UPTOWN — What is a legendary drag club to do when it is allowed to host performances, but customers are skittish about congregating indoors?
If you’re the Baton Show Lounge, you take the show outside.
Baton Show Lounge, 4713 N. Broadway, opened a new patio last week, complete with a small performance area and stage lighting. The space has allowed the famed drag club to employ some of its performers and make money after months of being shut down, said owner Jim Flint.
“It’s working out really good so far,” Flint said. “The neighbors love it. It puts some excitement on the street.”
The patio seats 42 socially distanced customers and is open Tuesday-Sunday. During the week, performances start 5:30 p.m. and occur about every 15 minutes, Flint said. On Saturdays and Sundays, shows start 2 p.m.
Baton serves drinks and some food items like desserts, and it allows customers to order food from neighboring restaurants to eat on the patio. The setup seems to be working for the club and nearby restaurants who don’t have cafe seating of their own, Flint said.
“It’s going to add a lot to the neighborhood,” he said.
The Baton moved to Uptown in spring 2019 after leaving its River North location, where the pioneering club had been since 1969. The move was due to the soaring cost of rent in River North, Flint said.
The move was working well for Baton, but then the coronavirus pandemic hit. Performance venues have been among the hardest-hit industries, with many preferring to stay closed despite being allowed to reopen with restrictions.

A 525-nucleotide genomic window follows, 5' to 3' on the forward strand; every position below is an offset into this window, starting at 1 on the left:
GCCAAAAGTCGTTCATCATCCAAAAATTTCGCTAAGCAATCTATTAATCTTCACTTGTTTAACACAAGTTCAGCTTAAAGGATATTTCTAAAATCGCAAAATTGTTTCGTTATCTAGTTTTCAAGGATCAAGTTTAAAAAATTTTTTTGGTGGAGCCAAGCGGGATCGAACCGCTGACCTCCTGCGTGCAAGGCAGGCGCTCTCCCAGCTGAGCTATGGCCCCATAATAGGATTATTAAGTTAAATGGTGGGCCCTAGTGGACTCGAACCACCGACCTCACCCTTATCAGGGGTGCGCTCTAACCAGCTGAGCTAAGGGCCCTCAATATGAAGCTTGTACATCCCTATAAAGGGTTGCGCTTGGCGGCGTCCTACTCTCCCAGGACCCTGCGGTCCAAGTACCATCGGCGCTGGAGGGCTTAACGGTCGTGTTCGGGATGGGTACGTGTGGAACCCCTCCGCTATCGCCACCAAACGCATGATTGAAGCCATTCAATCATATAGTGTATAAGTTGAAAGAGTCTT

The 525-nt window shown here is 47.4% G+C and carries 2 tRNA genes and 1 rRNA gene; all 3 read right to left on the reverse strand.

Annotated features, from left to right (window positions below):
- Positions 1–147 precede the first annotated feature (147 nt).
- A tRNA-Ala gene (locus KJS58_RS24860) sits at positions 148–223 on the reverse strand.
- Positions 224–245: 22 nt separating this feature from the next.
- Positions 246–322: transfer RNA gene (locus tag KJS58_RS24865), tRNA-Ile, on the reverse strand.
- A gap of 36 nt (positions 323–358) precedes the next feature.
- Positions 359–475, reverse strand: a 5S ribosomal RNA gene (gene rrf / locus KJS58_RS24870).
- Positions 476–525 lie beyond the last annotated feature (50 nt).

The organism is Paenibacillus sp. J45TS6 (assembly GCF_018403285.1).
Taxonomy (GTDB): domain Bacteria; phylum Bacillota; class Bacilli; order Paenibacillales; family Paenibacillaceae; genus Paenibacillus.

“It was never like this,” Flint said of the impact to businesses. “This is terrible.”
Baton opened its indoor theater in July after the city moved into Phase 4 of its reopening plan. Those shows have done less well than the patio performances, Flint said.
“People are still hesitant to go inside,” he said. “With the patio, it helps us, but it’s very difficult.”
If the city could do one thing to help, Flint said he would ask that the 11 p.m. curfew for business be lifted as long as the strict capacity limits are in place.
Despite the hardships, Flint said he is happy to be back in business and providing entertainment during trying times.
“I’m very happy to be in Uptown,” he said. “If we all stay happy and stay strong, we can get through this.”
Baton’s patio is open 4:30-11 p.m. Monday-Friday and noon-11 p.m. Saturday-Sunday.
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